Credit: Jacques Nel (MBA, MSc)
At the end of the 1800’s the development of the auto mobile brought opportunity to engineers and entrepreneurs. In 1900 more than 1500 companies were involved in the development of the auto mobile and by 1980 only a view dozen players in the market remained.
By 1990 the 3 big companies (Ford, General Motors and Chrysler) were responsible for 75% of all American car sales. Today 30 companies control world wide production. It is wide recognised that the auto mobile industry has been in the mature market phase for the last 50 years.
In 1980 Daimler was the leading manufacturing company in Europe, with a proud reputation of innovation and engineering capability. Mercedes Benz, which contributed 80% of its Daimler’s sales, was well respected in the luxury car market and a leader in this market segment.
The 1980’s provided Daimler with steady profits, but they did not have it all their way. Daimler was finding it increasingly more difficult to develop new car models (rising R&D costs and longer development cycles), competitors were quick to duplicate Daimler technology and the luxury car market (the fastest growing sector in the auto mobile market) was attractive more and more competitors.
So, what was Daimler to do?
Its CEO (Mr. Edzard Reuter) believed that the market for motor cars would decline and that the company had to become less dependent on Mercedes sales for its survival. The emergence new technologies and industries (such as microelectronics and information technology) was the opportunity he was looking for.
These new technologies could also provide Daimler with potential synergies and spin-offs in the auto mobile industry and help diversify Daimler’s business interest. Between 1985 and 1992 Mr. Reuter spend $6 billion in acquisitions and transformed Daimler into a conglomerate consisting of 36 companies run in 4 different business units.
The Daimler company was now involved in diverse businesses ranging from aerospace, transportation to white consumer goods, but Mr. Reuter’s diversification strategy was unsuccessful. Daimler profitability declined (reporting huge losses), shareholder value decreased and its share price fell to 60% of its pre-1980’s value.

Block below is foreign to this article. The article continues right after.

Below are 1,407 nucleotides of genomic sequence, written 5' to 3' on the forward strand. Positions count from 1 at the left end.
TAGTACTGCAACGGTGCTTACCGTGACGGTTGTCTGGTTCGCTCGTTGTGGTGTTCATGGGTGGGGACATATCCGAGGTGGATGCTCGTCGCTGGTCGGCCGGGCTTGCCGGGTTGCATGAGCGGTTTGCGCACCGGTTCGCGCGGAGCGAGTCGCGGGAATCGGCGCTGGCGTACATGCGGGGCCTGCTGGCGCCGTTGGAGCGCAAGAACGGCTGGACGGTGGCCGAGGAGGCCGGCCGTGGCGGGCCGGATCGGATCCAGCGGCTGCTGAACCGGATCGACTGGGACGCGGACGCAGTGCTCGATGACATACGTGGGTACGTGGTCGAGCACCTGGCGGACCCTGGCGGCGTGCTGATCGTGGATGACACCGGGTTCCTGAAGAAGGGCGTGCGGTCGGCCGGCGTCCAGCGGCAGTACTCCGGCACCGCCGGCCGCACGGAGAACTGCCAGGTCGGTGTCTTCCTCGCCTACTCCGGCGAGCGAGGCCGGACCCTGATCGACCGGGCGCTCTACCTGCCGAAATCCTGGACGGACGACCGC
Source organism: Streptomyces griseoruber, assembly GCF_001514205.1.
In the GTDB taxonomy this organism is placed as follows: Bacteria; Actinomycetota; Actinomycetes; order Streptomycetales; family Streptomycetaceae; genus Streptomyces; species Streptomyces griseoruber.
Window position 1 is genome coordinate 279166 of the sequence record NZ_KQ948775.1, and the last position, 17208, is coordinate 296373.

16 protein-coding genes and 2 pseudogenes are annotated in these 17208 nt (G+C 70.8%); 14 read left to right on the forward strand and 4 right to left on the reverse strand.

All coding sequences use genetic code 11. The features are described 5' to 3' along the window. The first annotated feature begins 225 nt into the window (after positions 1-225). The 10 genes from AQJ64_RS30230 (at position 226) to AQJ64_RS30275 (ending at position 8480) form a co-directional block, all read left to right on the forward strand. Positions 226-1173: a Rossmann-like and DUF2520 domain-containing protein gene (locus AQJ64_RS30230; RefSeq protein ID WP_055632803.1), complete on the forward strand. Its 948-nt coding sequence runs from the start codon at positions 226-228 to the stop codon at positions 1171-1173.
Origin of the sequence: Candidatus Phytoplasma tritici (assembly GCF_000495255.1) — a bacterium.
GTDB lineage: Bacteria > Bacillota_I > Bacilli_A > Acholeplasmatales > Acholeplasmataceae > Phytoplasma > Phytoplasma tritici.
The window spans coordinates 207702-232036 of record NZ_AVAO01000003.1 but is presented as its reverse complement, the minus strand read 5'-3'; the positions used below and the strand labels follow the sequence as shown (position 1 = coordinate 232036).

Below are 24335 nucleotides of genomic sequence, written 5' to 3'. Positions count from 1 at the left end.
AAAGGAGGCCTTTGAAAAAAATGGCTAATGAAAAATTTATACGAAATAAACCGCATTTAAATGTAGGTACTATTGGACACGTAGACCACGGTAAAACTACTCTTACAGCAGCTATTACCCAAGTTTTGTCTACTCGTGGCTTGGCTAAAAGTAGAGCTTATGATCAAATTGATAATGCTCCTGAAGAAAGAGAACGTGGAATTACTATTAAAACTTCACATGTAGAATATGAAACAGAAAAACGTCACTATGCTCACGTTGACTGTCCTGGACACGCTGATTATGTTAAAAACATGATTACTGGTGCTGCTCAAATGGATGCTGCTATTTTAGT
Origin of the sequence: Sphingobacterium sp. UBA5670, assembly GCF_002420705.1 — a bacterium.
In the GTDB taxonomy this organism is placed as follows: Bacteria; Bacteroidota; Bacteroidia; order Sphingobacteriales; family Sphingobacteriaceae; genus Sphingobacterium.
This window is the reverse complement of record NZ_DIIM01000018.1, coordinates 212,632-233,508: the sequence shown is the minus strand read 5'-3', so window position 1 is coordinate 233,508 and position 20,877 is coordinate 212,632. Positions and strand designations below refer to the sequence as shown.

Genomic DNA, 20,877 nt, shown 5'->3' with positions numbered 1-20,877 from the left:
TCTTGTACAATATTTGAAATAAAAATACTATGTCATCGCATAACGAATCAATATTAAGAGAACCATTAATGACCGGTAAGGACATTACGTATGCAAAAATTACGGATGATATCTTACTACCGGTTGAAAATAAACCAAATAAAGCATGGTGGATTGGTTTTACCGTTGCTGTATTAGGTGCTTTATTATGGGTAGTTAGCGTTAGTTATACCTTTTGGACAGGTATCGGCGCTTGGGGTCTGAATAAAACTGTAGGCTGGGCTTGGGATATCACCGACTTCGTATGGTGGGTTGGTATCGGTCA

So, what can we learn from the mistakes made by Mr. Reuter?
• Daimler moved away from its core focus (building high quality cars).
• Management control lacked as subsidiaries were allowed to make their own decisions
without the parent company influence.
• Lack of change management. Mr. Reuter was unclear about how these companies were to be incorporated into the Daimler structure and how these new technologies would form part of Daimler’s repositioning.
• Diversity and size of the portfolio of businesses. Within a relative small time frame
Daimler’s management were in charge of a very diverse portfolio of businesses with very
different clients and sales processes.
• Different customer groups and sales processes. It was easy to see who the end users would be for its Mercedes Benz vehicles, but selling passenger cars was very different from tendering for government contracts (aerospace) or selling microelectronic products.
Daimler reported $6 billion loss for 1995 and needless to say Mr. Reuter was replaced by Mr. Jurgen Schrempp. Mr. Scrempp went about bringing Daimler back to profitability.
• He divested (sold or closed) non profitable businesses (trimmed the group from 36 businesses to 24). Swept away divisional structures.
• Flattened the management structure.
• Re-established parent company control. Tightened control over subsidiaries (executive board had full control over restructuring).
• Refocused the business to its core focus.
• Transformed the company in a transport group consisting of air, rail, freight, buses and coaches and passenger cars.
• Improving shareholder value through profits.
In 1996 Daimler reported profits and was well on the road to recovery. Mr. Schrempp (as his predecessor) realized that Daimler needed to change. But unlike Mr. Reuter he stayed with his core focus and decided to look for niche pockets of opportunity downstream the
passenger car segment to grow Daimler. He wanted to be a part of the mass market but not enter into it.
He looked for segments within the passenger car market where customers wanted additional value and was willing to pay for it. Under his leadership he introduced the CLK, SLK and A-classes; Mercedes and increased Daimler’s profitability and market presence.
He was revered for his success within Daimler. So, why was Mr. Schrempp successful?
• He re-established focus within the Daimler group.
• He went back to core competencies.
• He tightened management control.
• He looked for unique opportunities within Daimler’s business sphere (new product introduction to existing customers).
• He set performance target for each business unit.